Drug Safety

, Volume 41, Issue 3, pp 313–320 | Cite as

Reported Adverse Events with Painkillers: Data Mining of the US Food and Drug Administration Adverse Events Reporting System

  • Jae Min
  • Vicki Osborne
  • Allison Kowalski
  • Mattia Prosperi
Original Research Article



One-third of adults in the USA experience chronic pain and use a variety of painkillers, such as nonsteroidal anti-inflammatory drugs (NSAIDs), acetaminophen, and opioids. However, some serious adverse events (AEs), such as cardiovascular incidents, overdose, and death, have been found to be related to painkillers.


We used 2015 and 2016 AE reports from the US FDA’s Adverse Events Reporting System (FAERS) to conduct exploratory analysis on the demographics of those who reported painkiller-related AEs, examine the AEs most commonly associated with different types of painkillers, and identify potential safety signals. Summary descriptive statistics and proportional reporting ratios (PRRs) were performed.


Out of over 2 million reports submitted to FAERS in 2015 and 2016, a total of 64,354 AE reports were associated with painkillers. Reports of opioid-associated AEs were more likely to be from males or younger patients (mean age 47.6 years). The highest numbers of AEs were reported for NSAID and opioid use, and the most commonly found AEs were related to drug ineffectiveness, administration issues, abuse, and overdose. Death was reported in 20.0% of the reports, and serious adverse reactions, including death, were reported in 67.0%; both adverse outcomes were highest among patients using opioids or combinations of painkillers and were associated with PRRs of 2.12 and 1.87, respectively.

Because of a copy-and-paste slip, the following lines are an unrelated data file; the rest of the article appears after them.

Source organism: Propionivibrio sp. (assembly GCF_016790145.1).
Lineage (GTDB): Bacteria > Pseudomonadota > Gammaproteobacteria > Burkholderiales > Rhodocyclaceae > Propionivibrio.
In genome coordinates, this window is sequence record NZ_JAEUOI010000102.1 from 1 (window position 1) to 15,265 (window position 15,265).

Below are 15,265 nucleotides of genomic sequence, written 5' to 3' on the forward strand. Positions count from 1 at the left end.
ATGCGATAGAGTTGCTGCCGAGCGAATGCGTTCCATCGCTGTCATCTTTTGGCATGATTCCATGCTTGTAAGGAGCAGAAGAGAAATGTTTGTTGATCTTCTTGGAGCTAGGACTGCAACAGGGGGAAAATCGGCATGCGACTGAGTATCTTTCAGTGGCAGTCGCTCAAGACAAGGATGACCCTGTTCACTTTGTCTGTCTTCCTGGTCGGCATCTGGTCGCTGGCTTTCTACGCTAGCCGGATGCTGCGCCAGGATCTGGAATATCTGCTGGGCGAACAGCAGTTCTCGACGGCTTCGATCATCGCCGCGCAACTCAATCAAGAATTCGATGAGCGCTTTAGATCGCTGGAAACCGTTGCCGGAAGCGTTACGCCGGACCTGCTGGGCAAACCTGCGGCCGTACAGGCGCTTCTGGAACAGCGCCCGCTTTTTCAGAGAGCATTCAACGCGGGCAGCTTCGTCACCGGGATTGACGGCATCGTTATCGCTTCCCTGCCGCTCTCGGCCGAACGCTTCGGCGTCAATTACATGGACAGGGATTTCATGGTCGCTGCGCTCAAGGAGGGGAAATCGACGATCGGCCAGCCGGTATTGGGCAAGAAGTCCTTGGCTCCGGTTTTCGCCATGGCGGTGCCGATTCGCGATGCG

This study examined the AEs most commonly associated with varying classes of painkillers by mining the FAERS database. Our results and methods are relevant for future secondary analyses of big data and for understanding adverse outcomes related to painkillers.



The authors thank the patients, healthcare providers, and others who contribute to the FAERS database and the FDA for making these data publicly available.

Compliance with ethical standards


No sources of funding were used to assist in the preparation of this study.

Conflicts of interest

Jae Min, Vicki Osborne, Allison Kowalski, and Mattia Prosperi have no conflicts of interest that are directly relevant to the content of this study.

Supplementary material

40264_2017_611_MOESM1_ESM.pdf (135 kb)